With the change in daylight saving time, it can be hard for children to adjust to the new schedule. But with a few simple tips, you can help your child transition more easily and ensure their sleep routine is smooth. In this article, we’ll discuss 6 easy ways to help your child adjust to Daylight Saving Time and get back on track with their sleep!
It’s that time of year again! Daylight Saving Time (DST) begins on the second Sunday in March and ends on the first Sunday in November. For many families, this means an adjustment to bedtimes and wake-up times. Here are a few easy ways to help your child adjust to the time change:
1. Start a few days before DST begins – Gradually shift your child’s bedtime and wake-up time by 15 minutes each day until DST starts. This will help their bodies get used to the new schedule gradually.
2. Get plenty of sunlight – Ensure your child gets plenty of sunlight during the day. This will help reset their internal clock and make it easier for them to fall asleep at night.
3. Keep a routine – Try to stick to your child’s routine as much as possible during the transition. This includes things like meals, baths, and reading before bedtime.
4. Be patient – It may take a few days (or even weeks) for your child to adjust to the new sleep schedule. Just be patient and keep following these tips!
5. Avoid naps – Napping during the day can reduce your child’s natural sleep cycle. Try to discourage (or limit) naps.
6. Make sure they’re getting enough sleep – Make sure your child gets enough sleep each night, even when adjusting to the time change. A lack of sleep will make the transition harder!
How to Adjust Bedtime
When daylight saving time ends, it’s normal for children to have difficulty readjusting to the new bedtime. Here are a few tips to help make the transition easier:
– Create a bedtime routine and stick to it. A consistent routine will signal your child that it’s time to wind down for the night.
– Start adjusting your child’s bedtime a few days before daylight saving time ends. This will help them get used to the new bedtime gradually.
– Avoid letting your child take naps late in the day. Naps can make it harder for children to fall asleep at night.
– Make sure your child’s bedroom is dark and quiet at night. This will help them stay asleep longer.
Beat the Sun with Sleepy Time Routines
If your child has a hard time adjusting to daylight saving time, there are some things you can do to help. One is to start a sleepy time routine leading up to the time change.
This means winding down for bed earlier than usual for a few nights before the time change. Go through the same bedtime routine each night, brushing teeth, putting on PJs, and reading a story. This will help signal your child’s body that it’s time to sleep. Try using blackout curtains or an eye mask to help them get to sleep in the darker hours.
Manage Daylight Saving Stress
The end of daylight saving time can be a difficult adjustment for children. Losing an hour of sleep can disrupt their daily routine and make them tired and cranky. Here are a few tips to help your child manage the daylight-saving time change:
– Establish a bedtime routine and stick to it. A consistent bedtime routine will help your child wind down and prepare for sleep.
– Avoid screen time before bed. The blue light from screens can interfere with sleep.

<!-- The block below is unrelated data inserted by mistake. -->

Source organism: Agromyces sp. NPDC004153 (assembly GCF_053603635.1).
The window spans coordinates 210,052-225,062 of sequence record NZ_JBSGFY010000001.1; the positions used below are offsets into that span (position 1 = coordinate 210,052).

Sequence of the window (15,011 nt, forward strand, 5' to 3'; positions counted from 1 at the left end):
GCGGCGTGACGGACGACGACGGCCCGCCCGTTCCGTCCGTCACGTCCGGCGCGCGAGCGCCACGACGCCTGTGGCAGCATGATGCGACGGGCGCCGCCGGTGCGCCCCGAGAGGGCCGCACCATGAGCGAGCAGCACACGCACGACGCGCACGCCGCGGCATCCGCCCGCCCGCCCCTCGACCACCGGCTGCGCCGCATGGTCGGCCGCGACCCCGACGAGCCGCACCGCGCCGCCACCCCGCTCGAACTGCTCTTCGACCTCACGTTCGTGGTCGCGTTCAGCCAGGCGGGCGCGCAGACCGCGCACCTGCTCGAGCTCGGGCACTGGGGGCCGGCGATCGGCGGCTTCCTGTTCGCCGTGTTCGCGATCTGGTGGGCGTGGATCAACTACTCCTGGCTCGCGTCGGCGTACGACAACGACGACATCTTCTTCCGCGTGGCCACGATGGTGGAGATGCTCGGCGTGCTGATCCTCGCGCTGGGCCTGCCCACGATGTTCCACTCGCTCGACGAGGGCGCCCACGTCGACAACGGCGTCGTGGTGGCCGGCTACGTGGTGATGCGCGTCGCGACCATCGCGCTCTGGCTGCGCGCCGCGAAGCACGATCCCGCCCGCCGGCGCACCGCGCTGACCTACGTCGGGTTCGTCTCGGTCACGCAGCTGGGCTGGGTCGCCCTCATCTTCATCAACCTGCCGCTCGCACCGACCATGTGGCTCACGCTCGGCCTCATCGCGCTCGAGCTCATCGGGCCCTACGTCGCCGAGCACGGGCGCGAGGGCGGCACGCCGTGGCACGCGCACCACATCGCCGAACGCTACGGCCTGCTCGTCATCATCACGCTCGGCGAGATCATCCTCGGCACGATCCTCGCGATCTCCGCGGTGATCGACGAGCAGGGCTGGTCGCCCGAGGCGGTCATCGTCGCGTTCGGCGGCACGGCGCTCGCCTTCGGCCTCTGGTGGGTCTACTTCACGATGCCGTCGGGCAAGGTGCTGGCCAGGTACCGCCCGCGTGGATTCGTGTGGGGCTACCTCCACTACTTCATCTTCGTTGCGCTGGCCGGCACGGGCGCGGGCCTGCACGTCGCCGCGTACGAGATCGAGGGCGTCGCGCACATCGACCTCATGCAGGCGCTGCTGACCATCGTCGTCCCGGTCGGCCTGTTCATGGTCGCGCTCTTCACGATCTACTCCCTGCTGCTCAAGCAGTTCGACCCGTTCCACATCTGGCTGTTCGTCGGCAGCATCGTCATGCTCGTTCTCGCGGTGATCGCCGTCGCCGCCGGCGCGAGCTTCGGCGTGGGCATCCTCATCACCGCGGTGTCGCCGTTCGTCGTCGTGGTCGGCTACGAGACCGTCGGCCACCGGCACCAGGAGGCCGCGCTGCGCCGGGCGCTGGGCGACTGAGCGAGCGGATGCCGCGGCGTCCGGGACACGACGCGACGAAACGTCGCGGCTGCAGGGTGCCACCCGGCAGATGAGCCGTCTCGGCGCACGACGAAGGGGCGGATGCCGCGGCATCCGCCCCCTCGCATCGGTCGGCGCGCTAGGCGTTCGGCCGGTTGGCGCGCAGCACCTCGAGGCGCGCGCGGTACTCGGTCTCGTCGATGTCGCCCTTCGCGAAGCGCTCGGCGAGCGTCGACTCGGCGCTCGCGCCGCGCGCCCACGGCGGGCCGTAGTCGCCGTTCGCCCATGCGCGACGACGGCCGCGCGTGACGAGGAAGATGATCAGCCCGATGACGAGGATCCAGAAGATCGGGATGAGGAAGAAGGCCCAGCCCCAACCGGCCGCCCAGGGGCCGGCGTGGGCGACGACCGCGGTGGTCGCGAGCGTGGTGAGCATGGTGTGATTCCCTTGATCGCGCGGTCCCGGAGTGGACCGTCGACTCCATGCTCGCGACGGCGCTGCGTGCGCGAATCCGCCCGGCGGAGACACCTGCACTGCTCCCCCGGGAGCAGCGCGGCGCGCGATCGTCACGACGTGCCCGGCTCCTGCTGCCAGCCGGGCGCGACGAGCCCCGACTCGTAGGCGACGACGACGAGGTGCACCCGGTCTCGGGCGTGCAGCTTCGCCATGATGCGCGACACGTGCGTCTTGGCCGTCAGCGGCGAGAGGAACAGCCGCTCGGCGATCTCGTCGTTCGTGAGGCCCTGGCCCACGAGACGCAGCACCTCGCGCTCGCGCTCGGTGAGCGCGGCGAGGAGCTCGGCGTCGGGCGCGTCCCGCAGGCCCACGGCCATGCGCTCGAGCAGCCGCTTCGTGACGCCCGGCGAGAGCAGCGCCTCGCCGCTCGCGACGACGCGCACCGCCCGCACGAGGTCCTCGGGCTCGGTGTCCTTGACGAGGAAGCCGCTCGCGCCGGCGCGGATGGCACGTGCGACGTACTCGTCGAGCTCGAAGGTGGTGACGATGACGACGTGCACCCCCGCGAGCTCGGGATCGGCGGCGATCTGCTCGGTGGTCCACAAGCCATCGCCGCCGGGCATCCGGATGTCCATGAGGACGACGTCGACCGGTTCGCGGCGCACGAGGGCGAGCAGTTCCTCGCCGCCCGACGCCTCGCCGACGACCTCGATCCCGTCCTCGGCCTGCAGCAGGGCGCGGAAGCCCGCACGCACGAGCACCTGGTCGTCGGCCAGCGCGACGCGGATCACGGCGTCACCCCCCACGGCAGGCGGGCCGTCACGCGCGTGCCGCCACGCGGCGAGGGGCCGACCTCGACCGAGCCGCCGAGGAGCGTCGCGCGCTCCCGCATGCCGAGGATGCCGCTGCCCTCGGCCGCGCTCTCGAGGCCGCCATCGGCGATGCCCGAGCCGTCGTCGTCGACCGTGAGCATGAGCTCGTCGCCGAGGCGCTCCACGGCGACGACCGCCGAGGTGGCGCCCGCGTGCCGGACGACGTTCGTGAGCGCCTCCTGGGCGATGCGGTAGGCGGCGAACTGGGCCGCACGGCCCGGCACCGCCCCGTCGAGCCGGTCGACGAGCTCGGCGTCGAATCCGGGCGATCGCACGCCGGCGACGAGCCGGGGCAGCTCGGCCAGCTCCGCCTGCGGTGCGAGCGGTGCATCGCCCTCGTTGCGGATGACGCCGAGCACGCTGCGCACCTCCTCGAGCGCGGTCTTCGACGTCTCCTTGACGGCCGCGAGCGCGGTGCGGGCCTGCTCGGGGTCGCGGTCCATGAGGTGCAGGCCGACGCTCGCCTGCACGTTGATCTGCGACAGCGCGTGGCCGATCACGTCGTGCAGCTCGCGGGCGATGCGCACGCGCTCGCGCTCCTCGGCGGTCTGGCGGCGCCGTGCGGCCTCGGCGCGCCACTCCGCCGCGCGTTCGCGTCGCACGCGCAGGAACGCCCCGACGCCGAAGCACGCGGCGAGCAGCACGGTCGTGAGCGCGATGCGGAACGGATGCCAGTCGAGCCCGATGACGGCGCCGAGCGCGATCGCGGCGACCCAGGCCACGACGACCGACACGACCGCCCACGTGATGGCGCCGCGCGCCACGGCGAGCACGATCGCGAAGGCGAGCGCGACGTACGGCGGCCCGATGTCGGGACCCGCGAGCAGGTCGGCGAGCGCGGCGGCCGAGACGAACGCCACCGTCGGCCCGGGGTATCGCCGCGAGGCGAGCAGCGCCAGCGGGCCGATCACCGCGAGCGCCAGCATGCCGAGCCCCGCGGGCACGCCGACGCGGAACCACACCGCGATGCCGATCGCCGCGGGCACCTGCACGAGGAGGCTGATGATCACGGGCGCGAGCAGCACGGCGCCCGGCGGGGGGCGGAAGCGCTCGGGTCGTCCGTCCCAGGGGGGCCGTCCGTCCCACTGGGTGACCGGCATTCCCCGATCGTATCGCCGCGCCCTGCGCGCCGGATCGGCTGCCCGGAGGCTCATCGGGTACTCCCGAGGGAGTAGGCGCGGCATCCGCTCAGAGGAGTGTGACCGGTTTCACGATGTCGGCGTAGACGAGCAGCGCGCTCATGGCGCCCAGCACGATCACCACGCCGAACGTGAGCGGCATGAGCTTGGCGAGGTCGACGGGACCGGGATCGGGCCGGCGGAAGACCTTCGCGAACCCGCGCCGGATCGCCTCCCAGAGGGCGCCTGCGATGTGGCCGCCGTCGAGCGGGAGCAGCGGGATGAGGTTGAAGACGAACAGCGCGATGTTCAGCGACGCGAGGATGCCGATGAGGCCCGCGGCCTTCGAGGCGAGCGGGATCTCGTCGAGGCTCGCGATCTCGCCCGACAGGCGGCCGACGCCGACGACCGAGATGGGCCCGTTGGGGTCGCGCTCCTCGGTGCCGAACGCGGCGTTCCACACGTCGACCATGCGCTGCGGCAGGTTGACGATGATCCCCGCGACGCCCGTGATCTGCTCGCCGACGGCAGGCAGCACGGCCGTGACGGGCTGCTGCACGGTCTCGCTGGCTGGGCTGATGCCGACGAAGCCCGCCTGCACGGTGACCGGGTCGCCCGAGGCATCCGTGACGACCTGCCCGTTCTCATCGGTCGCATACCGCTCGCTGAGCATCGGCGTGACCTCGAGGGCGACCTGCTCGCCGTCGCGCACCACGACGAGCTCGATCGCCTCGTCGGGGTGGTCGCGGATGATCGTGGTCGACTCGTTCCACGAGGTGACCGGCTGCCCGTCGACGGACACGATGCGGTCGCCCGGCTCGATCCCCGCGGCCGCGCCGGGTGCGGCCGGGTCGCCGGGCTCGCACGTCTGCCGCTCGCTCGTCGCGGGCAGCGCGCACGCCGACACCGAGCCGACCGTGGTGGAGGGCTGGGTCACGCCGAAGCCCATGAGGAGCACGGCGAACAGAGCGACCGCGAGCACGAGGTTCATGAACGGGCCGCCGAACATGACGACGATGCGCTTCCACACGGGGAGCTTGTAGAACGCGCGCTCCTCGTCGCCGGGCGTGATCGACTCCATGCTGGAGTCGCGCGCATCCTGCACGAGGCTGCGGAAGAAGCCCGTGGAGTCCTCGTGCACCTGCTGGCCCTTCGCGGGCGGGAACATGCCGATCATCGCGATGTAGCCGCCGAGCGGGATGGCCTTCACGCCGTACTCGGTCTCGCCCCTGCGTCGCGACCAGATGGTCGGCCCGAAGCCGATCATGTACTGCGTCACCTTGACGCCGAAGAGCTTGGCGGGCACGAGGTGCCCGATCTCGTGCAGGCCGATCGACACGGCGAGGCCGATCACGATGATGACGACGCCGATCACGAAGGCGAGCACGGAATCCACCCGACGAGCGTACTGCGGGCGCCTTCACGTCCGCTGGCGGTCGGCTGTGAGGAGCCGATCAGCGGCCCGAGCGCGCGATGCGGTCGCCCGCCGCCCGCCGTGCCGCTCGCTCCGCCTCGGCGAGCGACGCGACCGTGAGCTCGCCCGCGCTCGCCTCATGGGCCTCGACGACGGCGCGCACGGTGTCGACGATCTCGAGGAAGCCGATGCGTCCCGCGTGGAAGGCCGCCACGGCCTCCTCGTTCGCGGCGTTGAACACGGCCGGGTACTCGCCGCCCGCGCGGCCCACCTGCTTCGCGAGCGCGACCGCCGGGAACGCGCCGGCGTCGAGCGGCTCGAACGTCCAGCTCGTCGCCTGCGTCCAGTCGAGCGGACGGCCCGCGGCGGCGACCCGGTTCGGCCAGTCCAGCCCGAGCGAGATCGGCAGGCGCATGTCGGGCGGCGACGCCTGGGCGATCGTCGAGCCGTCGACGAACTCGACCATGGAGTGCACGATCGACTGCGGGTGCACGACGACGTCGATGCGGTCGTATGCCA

– Create a relaxing environment in your child’s bedroom. Make sure the room is dark and quiet, and free from distractions.
– Encourage your child to get plenty of exercise during the day. Physical activity can help tire them out, so they’re ready for bed at night.
Get Creative with Melatonin and Magnesium
As the days get shorter and the nights get longer, it can be difficult for children to adjust to daylight saving time. One way to help them adjust is to get creative with melatonin and magnesium.
Melatonin is a hormone that helps regulate sleep. It is naturally produced by the body but can also be taken as a supplement. Magnesium is a mineral that has many benefits, including helping to relax the muscles and improve sleep quality.
When used together, melatonin and magnesium can effectively help children adjust to daylight saving time. Here are some tips:
– Give your child a small dose of melatonin 30 minutes before bedtime on the night before daylight saving time begins.
– Add magnesium to your child’s bathwater on the night before daylight saving time begins. This will help them relax and prepare for sleep.
– Make sure your child’s bedroom is dark and quiet on the night before daylight saving time begins. This will create an environment that is conducive to sleep.
Stick to a Routine
Stick to a Routine: Like any other change, it is important to stick to a routine when daylight saving time begins or ends. Keep bedtimes and mealtimes the same. Avoid letting your child stay up later or sleep in if possible.
If you normally take your child for a walk in the morning, continue to do so.
If you can’t do the same activities simultaneously due to the change in daylight, try to do them at different times but still every day. For example, if you can’t take a morning walk because it is now too dark outside, go for an evening walk instead.
Daylight saving time can be a tough transition for children, but with the right preparation and planning, it doesn’t have to be. By following these six easy tips, you will help your child adjust quickly and easily to the changes in their routine that come along with daylight saving time.
These small adjustments will make all the difference in helping them stay on track and get back into their regular sleep schedule without too much disruption.